Reports | June 28, 2010 15:45

Dzagnidze leads GP in Jermuk

Dzagnidze leads GP in JermukAfter four rounds Nana Dzagnidze leads the 4th FIDE Women Grand Prix in Jermuk, Armenia. The Georgian grandmaster is on 3.5/4. The winner of the previous GP, Tatiana Kosintseva from Russia, is trailing by half a point.

Hou Yifan from China is currently leading the overall Women GP standings with 250 points, followed by Zhao Xue (240), Humpy Koneru (230) and Nana Dzagnidze (230). The first Women GP was held in March 2009 in Istanbul and was won by Humpy Koneru. Xu Yuhua finished first at the second, in September-October 2009 in Nanjing. In March of this year Tatiana Kosintseva was the convincing winner.

FIDE Women Grand Prix: Standings after 3 tournaments

(Thanks to ebutaljib)

Women Grand Prix Standings

The Women Grand Prix series consists of six tournaments. The winner of each tournament wins 6,500 euros out of a prize fund of 40,000 euros and the overall winner of the series will win a further 15,000 euros at the end of the series. The final two GPs will be held in Ulanbaatar, Mongolia (29 July-12 August 2010) and Santiago, Chile (27 October-9 November 2010).

According to FIDE regulations, the winner of the Grand Prix series at the end of 2010 will play the Women World Champion in the third quarter of 2011 in a ten game match for the Women’s World Championship title.

The 4th FIDE Women Grand Prix tournament takes place June 23 - July 6 in Jermuk, Armenia, where last year the 5th Men's GP was also held. Hou Yifan (CHN, 2589), Antoaneta Stefanova (BUL, 2560), Pia Cramling (SWE, 2536), Tatiana Kosintseva (RUS, 2534), Maia Chiburdanidze (GEO, 2514), Xu Yuhua (CHN, 2484), Nana Dzagnidze (GEO, 2478), Lilit Mkrtchian (ARM, 2477), Elina Danielian (ARM, 2473), Shen Yang (CHN, 2452), Baira Kovanova (RUS, 2366) and Martha Fierro (ECU, 2363) play.

Nana Dzagnidze started strongly in Jermuk. She beat Antoaneta Stefanova and Elina Danielian, then drew with Pia Cramling and then beat Baira Kovanova. Tatiana Kosintseva, who won the last Grand Prix in Nalchik, drew twice and won twice.

FIDE Women Grand Prix Jermuk 2010 | Round 4 Standings


Games rounds 1-4

Game viewer by ChessTempo

Jermuk Women GP

Location is the beautiful Jermuk, Armenia...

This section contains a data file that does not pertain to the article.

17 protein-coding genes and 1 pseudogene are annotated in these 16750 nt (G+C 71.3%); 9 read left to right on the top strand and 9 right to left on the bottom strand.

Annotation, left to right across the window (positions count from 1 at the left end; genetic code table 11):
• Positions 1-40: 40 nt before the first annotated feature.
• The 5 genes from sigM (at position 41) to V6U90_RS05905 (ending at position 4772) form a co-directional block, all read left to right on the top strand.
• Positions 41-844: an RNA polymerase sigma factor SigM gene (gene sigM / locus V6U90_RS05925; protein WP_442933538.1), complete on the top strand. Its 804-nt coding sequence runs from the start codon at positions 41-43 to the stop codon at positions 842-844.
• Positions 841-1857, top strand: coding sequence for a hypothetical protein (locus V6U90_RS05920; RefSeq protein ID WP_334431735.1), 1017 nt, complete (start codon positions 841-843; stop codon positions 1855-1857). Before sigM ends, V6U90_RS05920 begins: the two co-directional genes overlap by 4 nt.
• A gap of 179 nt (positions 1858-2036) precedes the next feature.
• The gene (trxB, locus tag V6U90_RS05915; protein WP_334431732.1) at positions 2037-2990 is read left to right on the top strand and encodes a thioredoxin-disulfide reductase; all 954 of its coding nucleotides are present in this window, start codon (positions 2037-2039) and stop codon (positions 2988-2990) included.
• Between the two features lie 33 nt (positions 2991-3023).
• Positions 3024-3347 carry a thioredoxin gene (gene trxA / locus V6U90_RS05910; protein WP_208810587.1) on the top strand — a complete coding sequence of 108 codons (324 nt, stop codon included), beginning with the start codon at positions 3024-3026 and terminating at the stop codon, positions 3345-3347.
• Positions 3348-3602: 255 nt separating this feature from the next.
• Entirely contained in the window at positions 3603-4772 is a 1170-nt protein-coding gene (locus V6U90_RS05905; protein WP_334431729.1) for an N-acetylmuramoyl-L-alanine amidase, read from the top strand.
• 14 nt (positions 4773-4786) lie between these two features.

Jermuk Women GP

...with fairy-tale bridges...

Jermuk Women GP

...and faces, this is a sandstone 'Mother Sose' (Sose Vardanian, 1865–1952), an Armenian female hajduk (freedom fighter), the wife of famous hajduk leader Serob Aghpur. She was surnamed "mayrig" (mother) by Serob's hajduks for her bravery and maternal concern for Armenian youth.

Jermuk Women GP

The venue, with demo boards in front

Jermuk Women GP

The opening ceremony, last Wednesday...

Jermuk Women GP

...with many officials present, including FIDE Commercial Director Geoffrey Borg, Technical Adviser Nona Gapridashvili, FIDE President Kirsan Ilyumzhinov, Serge Sarkissian (President of Armenia and the Armenian Chess Federation) and organizer, GM Smbat Lputian

Jermuk Women GP

Grand Prix leader Hou Yifan (China) drawing her lot...

Jermuk Women GP

...and former World Champion Maia Chiburdanidze doing the same

Jermuk Women GP

Organizer GM Smbat Lputian keeping an eye on everything

Jermuk Women GP

The stunning playing hall which you might recall from last year's Men's GP

Photos © FIDE, more here


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Peter Doggers's picture
Author: Peter Doggers

Founder and editor-in-chief of, Peter is responsible for most of the chess news and tournament reports. Often visiting top events, he also provides photos and videos for the site. He's a 1.e4 player himself, likes Thai food and the Stones.


Rob Brown's picture

Jeez, those Armenians conducting the drawing of lots should get out in the sun more often!

VladimirOo's picture

Hem, apart from money; what's the point of separate women GP?

I know this has been debated over and over, but the point of all this remains...

Michel83's picture

Does anybody else feel like there is a crossroad for Hou Yifan soon?
She clearly has the potential for 2700, but seems stuck slightly under 2600 since some time.
I feel like she either needs to change her coach and training or will be stuck at 2600 forever. What would be a huge pity with her tactical abilities.

noyb's picture

The point of separate women GP is that if they dared mix women with men, the women would always be finishing near the bottom. Case in point, Judit Polgar. Much was made about her, but she always finished near the bottom vs. the top men. What's the point?

vladimirOo's picture

We might argue that by never facing a stronger opposition, they will never progress. And precisely, i do worry about Hou Yifan too: let's hope she will dare facing men and try to get stronger!

and Judith was a permanent top 10 (if not more), i believe a lot of people would consider this as complete successful career as a chessplayer!

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